Medusa’s sister Crystal would also continue to be a member of the Fantastic Four supporting cast. Sometimes as a love interest for Johnny Storm, and other times as a competent member of the group’s extended network. Crystal was also the first Inhuman to join the team proper during Sue’s first maternity leave. From the mid-1970s to 1990, Crystal was associated with the X-Men and Avengers titles via her troubled marriage to Quicksilver, the formerly villainous mutant who appeared in both an X-Men film (Days of Future Past) and an Avengers film (Age of Ultron) in the same summer. Crystal would eventually become an Avenger herself in 1991 only to return to Attilan by the century’s end. Curious, then, that she would be the only member of the family not to escape to Earth in the television series. Maybe she’ll show up on Agents of S.H.I.E.L.D. one day to collect another team affiliation.

Inhuman characters continue to find their way into other titles, like teleporting dog Lockjaw’s recurring role in the recent Ms. Marvel title.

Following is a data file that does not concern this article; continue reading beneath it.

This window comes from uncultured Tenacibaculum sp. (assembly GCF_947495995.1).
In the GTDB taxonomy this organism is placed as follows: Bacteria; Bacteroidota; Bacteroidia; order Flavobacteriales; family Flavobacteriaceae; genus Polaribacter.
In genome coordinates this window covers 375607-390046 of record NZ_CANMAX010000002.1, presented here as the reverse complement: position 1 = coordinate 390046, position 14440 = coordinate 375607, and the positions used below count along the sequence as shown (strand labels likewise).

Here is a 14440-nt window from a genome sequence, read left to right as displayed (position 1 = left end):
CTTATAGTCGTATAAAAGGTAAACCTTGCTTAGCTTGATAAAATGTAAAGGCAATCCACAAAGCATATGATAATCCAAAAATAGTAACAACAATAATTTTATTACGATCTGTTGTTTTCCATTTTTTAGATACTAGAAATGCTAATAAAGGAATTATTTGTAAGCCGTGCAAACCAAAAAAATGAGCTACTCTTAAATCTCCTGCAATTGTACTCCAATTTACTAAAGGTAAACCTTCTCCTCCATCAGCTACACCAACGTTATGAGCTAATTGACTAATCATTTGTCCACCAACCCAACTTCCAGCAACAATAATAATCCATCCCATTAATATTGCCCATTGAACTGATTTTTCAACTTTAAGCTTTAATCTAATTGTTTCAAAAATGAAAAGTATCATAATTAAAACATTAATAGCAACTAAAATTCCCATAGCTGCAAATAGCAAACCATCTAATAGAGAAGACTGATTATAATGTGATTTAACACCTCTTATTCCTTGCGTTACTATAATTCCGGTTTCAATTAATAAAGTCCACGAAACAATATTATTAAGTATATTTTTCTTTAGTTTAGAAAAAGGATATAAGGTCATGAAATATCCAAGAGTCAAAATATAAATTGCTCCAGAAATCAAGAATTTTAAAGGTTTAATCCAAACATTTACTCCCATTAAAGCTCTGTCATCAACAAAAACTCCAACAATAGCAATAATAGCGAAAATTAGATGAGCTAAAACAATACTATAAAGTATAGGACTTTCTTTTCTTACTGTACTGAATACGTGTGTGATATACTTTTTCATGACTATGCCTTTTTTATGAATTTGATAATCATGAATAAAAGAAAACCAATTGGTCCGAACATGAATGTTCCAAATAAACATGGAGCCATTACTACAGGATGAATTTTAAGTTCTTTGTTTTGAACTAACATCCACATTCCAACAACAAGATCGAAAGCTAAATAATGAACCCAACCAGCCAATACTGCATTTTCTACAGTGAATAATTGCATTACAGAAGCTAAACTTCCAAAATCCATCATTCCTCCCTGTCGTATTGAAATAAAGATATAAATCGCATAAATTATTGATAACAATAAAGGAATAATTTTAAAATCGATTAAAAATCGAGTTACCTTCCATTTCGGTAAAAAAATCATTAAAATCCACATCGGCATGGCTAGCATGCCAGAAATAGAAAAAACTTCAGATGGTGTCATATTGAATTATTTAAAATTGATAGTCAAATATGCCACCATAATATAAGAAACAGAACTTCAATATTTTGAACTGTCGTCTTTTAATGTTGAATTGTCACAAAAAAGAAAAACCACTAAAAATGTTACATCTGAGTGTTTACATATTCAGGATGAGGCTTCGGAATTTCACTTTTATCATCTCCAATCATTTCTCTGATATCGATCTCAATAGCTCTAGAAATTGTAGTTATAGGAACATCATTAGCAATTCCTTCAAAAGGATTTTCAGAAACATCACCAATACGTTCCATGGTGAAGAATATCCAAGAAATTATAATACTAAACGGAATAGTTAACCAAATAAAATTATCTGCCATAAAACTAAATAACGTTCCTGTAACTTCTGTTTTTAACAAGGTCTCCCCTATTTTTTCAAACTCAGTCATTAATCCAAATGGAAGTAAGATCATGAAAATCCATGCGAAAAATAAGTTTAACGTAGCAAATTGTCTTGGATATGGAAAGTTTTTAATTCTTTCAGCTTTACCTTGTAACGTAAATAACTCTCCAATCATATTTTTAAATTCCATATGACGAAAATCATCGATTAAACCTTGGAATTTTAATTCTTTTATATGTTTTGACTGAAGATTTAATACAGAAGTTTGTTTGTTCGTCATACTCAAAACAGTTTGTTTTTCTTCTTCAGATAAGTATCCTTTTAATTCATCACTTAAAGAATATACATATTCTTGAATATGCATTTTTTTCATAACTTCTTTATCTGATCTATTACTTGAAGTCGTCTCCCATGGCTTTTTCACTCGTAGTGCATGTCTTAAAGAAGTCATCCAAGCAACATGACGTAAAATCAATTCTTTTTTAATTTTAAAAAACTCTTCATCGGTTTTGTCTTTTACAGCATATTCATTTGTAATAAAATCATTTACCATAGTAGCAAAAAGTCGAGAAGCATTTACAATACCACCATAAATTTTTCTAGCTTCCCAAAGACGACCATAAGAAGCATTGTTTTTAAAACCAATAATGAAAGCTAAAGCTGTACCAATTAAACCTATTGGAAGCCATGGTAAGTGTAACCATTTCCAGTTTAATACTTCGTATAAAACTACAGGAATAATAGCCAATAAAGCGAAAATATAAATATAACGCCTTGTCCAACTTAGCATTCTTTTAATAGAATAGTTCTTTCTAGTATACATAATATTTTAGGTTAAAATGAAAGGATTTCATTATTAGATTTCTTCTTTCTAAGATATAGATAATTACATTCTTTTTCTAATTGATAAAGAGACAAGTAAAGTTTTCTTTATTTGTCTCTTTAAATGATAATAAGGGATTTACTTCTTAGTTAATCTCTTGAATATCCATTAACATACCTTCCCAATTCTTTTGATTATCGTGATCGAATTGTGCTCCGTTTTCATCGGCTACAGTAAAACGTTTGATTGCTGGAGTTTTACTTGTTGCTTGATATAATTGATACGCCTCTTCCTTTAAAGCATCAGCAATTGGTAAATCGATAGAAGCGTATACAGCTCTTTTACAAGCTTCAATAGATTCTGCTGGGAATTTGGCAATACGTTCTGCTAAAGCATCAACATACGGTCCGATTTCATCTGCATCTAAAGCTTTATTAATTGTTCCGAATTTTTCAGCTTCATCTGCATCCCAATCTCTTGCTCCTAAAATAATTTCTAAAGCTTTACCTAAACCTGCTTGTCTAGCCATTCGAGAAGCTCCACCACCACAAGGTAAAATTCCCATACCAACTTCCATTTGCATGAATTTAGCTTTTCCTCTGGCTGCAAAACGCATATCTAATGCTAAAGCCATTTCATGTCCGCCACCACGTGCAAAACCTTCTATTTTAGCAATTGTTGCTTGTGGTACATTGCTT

4. The Miniseries (Inhumans Vol. 3 #1-12, 1998-1999)

Inhumans comic books (Marvel)

(Photo by Marvel)

After all those years of wandering, the Inhumans were redefined by writer Paul Jenkins and artist Jae Lee in 1998. The 12-issue Inhumans miniseries – noted in publication history as the third volume of the Inhumans series – took a serious look at the characters and their family dynamics. Black Bolt wore the crown upon a heavy brow and ached to speak. Maximus’ frustrations were given relatable elements, making his concerns not so easily dismissed as mere villainy. Lee’s art also gave the characters a fresh visual perspective, earning the title top industry awards. It also, in its way, is the major source material in the ABC television series. If not in execution — fingers are pointing at showrunner Scott Buck, who was also responsible for Netflix disappointment Marvel’s Iron Fist, which managed only a 17% Tomatometer score — then certainly in concept as it presents similar political and familial conflicts. There are departures, of course. Karnak, for example, is presented as a much less genial individual in that story than he is in the early moments of the Inhumans television series as played by Ken Leung.

In 2000, writers Carlos Pacheco and Rafael Marín and artist José Ladrönn would begin a fourth volume of Inhumans. This one was shifted away from the Royal Family and focused on new Inhumans characters; a tactic resembling the concepts use on Agents of S.H.I.E.L.D.